National Association of Remedial Project Managers (NARPM) training program in Kansas City, MO, and for the fourth year in a row, one of our most attended sessions
was on Greener Cleanups (GC). And like last year, we are offering those talks again to an online audience! EPA's definition of GC includes the practice of considering
the environmental effects of a remediation strategy (i.e., the remedy selected and the implementation approach) early in the process, and incorporating
options to maximize the net environmental benefit of the cleanup action. Back in August, we offered the first of three webinar sessions on the Footprint Methodology,
and this April we will showcase the remaining two webinars. We've got more case studies and maturing policy and guidance that we'd like to share with an online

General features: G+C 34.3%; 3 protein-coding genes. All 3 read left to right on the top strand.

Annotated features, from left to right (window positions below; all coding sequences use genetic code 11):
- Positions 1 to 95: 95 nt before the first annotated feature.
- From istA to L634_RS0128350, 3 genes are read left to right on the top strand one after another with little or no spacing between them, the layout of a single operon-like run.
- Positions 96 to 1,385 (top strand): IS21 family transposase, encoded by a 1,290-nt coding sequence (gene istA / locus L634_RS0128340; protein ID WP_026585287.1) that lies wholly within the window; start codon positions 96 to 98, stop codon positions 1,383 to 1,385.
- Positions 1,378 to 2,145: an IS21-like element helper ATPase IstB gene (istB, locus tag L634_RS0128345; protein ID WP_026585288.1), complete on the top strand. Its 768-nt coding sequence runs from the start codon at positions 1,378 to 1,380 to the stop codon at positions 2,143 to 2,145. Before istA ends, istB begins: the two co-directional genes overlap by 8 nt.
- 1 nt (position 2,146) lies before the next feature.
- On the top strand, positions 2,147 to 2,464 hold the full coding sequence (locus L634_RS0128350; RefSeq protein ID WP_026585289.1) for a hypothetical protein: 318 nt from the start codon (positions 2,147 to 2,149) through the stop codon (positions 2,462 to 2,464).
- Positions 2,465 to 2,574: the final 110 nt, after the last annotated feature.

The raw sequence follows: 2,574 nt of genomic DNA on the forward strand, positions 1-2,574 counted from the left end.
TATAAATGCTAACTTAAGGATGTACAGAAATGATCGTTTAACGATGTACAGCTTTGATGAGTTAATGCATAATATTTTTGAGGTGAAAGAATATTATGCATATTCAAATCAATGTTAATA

audience. EPA's Technical Support Project, led by the Engineering Forum, will present these sessions. Each 2 hour session will include policy and/or case
studies, with time for Q&A along the way. For more information and to register, see . Greener Cleanups - EPA's Methodology for Understanding and Reducing a Project's Environmental Footprint (Final) - April 18, 2012, 1:00PM-3:00PM EDT (17:00-19:00
GMT). The process of cleaning up a hazardous waste site uses energy, water, and other natural or materials resources and consequently creates an environmental
footprint of its own. The US EPA recently released a methodology for quantifying the environmental footprints. The information obtained helps prioritize
efforts to reduce the footprint and improve the outcome of cleanups under any regulatory program. The two-hour seminar will: (1) discuss the genesis of the
effort; (2) summarize the methodology for estimating or quantifying the footprint and the associated metrics; and (3) provide an interactive case study to
allow participants to get a feel for the process of calculating an environmental footprint and eval
Posted: 07/04/2012 By: Professor Paul Bardos